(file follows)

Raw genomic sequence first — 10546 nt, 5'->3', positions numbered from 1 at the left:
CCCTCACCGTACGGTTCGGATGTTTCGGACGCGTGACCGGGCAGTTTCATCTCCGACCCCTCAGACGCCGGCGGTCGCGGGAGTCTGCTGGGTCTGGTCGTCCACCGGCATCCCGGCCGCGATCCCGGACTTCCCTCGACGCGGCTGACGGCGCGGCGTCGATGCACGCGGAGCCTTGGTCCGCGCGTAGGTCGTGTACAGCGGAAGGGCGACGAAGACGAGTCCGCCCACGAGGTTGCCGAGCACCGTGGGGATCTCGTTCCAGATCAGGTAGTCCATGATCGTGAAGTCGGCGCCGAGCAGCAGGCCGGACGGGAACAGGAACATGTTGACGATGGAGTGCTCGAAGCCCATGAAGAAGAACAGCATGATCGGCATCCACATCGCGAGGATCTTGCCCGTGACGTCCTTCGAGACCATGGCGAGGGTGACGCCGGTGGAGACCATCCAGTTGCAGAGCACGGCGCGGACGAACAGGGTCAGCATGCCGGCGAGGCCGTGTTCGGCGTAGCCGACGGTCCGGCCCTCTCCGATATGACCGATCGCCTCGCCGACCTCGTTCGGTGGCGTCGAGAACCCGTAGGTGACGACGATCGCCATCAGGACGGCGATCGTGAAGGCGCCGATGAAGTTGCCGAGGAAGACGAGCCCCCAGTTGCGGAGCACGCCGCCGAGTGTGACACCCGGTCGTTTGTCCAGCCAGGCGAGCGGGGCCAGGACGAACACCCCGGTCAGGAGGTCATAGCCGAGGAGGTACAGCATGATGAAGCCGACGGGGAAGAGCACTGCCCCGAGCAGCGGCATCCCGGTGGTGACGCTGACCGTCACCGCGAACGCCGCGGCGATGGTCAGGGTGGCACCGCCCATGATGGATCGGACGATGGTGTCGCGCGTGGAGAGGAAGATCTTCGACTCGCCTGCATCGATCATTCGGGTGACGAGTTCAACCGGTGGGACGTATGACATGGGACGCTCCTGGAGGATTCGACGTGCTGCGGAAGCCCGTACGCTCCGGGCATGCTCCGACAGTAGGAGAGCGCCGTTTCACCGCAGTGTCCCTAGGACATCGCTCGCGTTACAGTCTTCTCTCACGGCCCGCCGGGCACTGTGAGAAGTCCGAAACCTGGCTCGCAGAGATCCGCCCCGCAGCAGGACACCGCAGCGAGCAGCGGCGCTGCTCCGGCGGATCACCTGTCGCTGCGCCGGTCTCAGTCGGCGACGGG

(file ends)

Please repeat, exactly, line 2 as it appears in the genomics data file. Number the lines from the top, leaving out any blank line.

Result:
CCCTCACCGTACGGTTCGGATGTTTCGGACGCGTGACCGGGCAGTTTCATCTCCGACCCCTCAGACGCCGGCGGTCGCGGGAGTCTGCTGGGTCTGGTCGTCCACCGGCATCCCGGCCGCGATCCCGGACTTCCCTCGACGCGGCTGACGGCGCGGCGTCGATGCACGCGGAGCCTTGGTCCGCGCGTAGGTCGTGTACAGCGGAAGGGCGACGAAGACGAGTCCGCCCACGAGGTTGCCGAGCACCGTGGGGATCTCGTTCCAGATCAGGTAGTCCATGATCGTGAAGTCGGCGCCGAGCAGCAGGCCGGACGGGAACAGGAACATGTTGACGATGGAGTGCTCGAAGCCCATGAAGAAGAACAGCATGATCGGCATCCACATCGCGAGGATCTTGCCCGTGACGTCCTTCGAGACCATGGCGAGGGTGACGCCGGTGGAGACCATCCAGTTGCAGAGCACGGCGCGGACGAACAGGGTCAGCATGCCGGCGAGGCCGTGTTCGGCGTAGCCGACGGTCCGGCCCTCTCCGATATGACCGATCGCCTCGCCGACCTCGTTCGGTGGCGTCGAGAACCCGTAGGTGACGACGATCGCCATCAGGACGGCGATCGTGAAGGCGCCGATGAAGTTGCCGAGGAAGACGAGCCCCCAGTTGCGGAGCACGCCGCCGAGTGTGACACCCGGTCGTTTGTCCAGCCAGGCGAGCGGGGCCAGGACGAACACCCCGGTCAGGAGGTCATAGCCGAGGAGGTACAGCATGATGAAGCCGACGGGGAAGAGCACTGCCCCGAGCAGCGGCATCCCGGTGGTGACGCTGACCGTCACCGCGAACGCCGCGGCGATGGTCAGGGTGGCACCGCCCATGATGGATCGGACGATGGTGTCGCGCGTGGAGAGGAAGATCTTCGACTCGCCTGCATCGATCATTCGGGTGACGAGTTCAACCGGTGGGACGTATGACATGGGACGCTCCTGGAGGATTCGACGTGCTGCGGAAGCCCGTACGCTCCGGGCATGCTCCGACAGTAGGAGAGCGCCGTTTCACCGCAGTGTCCCTAGGACATCGCTCGCGTTACAGTCTTCTCTCACGGCCCGCCGGGCACTGTGAGAAGTCCGAAACCTGGCTCGCAGAGATCCGCCCCGCAGCAGGACACCGCAGCGAGCAGCGGCGCTGCTCCGGCGGATCACCTGTCGCTGCGCCGGTCTCAGTCGGCGACGGG